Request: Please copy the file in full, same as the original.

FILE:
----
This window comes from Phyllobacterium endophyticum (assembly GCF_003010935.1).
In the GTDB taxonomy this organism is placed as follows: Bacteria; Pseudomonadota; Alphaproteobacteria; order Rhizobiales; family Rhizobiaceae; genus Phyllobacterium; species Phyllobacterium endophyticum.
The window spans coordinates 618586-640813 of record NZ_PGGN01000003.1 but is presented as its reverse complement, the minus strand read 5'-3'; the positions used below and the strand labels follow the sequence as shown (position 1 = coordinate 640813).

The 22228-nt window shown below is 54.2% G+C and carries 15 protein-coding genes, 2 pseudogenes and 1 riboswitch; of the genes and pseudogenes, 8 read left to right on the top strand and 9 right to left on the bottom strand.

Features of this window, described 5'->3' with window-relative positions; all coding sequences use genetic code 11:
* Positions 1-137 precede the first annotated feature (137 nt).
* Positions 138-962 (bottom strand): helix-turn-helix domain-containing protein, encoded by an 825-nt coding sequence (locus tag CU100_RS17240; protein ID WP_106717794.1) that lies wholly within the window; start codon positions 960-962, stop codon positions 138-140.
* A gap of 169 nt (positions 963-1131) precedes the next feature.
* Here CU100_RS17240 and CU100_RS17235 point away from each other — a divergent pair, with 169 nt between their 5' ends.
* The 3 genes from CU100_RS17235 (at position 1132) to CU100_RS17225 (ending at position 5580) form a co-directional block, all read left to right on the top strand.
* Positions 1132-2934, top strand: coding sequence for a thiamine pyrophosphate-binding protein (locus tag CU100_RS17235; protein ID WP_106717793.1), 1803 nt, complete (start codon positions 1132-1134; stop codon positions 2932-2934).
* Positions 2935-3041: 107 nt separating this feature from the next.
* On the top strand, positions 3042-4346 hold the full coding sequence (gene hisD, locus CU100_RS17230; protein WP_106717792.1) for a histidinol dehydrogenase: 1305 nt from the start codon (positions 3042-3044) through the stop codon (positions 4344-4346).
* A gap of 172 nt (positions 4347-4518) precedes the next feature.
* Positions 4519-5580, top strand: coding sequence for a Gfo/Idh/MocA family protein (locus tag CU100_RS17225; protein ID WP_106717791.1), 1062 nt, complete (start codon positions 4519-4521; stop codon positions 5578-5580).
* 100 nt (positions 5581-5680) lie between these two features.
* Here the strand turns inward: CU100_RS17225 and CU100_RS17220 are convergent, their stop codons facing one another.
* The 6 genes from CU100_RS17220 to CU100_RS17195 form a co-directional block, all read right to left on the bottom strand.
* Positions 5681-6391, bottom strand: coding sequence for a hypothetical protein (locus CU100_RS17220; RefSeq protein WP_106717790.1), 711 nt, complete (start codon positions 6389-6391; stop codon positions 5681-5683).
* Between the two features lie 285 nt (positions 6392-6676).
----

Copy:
This window comes from Phyllobacterium endophyticum (assembly GCF_003010935.1).
In the GTDB taxonomy this organism is placed as follows: Bacteria; Pseudomonadota; Alphaproteobacteria; order Rhizobiales; family Rhizobiaceae; genus Phyllobacterium; species Phyllobacterium endophyticum.
The window spans coordinates 618586-640813 of record NZ_PGGN01000003.1 but is presented as its reverse complement, the minus strand read 5'-3'; the positions used below and the strand labels follow the sequence as shown (position 1 = coordinate 640813).

The 22228-nt window shown below is 54.2% G+C and carries 15 protein-coding genes, 2 pseudogenes and 1 riboswitch; of the genes and pseudogenes, 8 read left to right on the top strand and 9 right to left on the bottom strand.

Features of this window, described 5'->3' with window-relative positions; all coding sequences use genetic code 11:
* Positions 1-137 precede the first annotated feature (137 nt).
* Positions 138-962 (bottom strand): helix-turn-helix domain-containing protein, encoded by an 825-nt coding sequence (locus tag CU100_RS17240; protein ID WP_106717794.1) that lies wholly within the window; start codon positions 960-962, stop codon positions 138-140.
* A gap of 169 nt (positions 963-1131) precedes the next feature.
* Here CU100_RS17240 and CU100_RS17235 point away from each other — a divergent pair, with 169 nt between their 5' ends.
* The 3 genes from CU100_RS17235 (at position 1132) to CU100_RS17225 (ending at position 5580) form a co-directional block, all read left to right on the top strand.
* Positions 1132-2934, top strand: coding sequence for a thiamine pyrophosphate-binding protein (locus tag CU100_RS17235; protein ID WP_106717793.1), 1803 nt, complete (start codon positions 1132-1134; stop codon positions 2932-2934).
* Positions 2935-3041: 107 nt separating this feature from the next.
* On the top strand, positions 3042-4346 hold the full coding sequence (gene hisD, locus CU100_RS17230; protein WP_106717792.1) for a histidinol dehydrogenase: 1305 nt from the start codon (positions 3042-3044) through the stop codon (positions 4344-4346).
* A gap of 172 nt (positions 4347-4518) precedes the next feature.
* Positions 4519-5580, top strand: coding sequence for a Gfo/Idh/MocA family protein (locus tag CU100_RS17225; protein ID WP_106717791.1), 1062 nt, complete (start codon positions 4519-4521; stop codon positions 5578-5580).
* 100 nt (positions 5581-5680) lie between these two features.
* Here the strand turns inward: CU100_RS17225 and CU100_RS17220 are convergent, their stop codons facing one another.
* The 6 genes from CU100_RS17220 to CU100_RS17195 form a co-directional block, all read right to left on the bottom strand.
* Positions 5681-6391, bottom strand: coding sequence for a hypothetical protein (locus CU100_RS17220; RefSeq protein WP_106717790.1), 711 nt, complete (start codon positions 6389-6391; stop codon positions 5681-5683).
* Between the two features lie 285 nt (positions 6392-6676).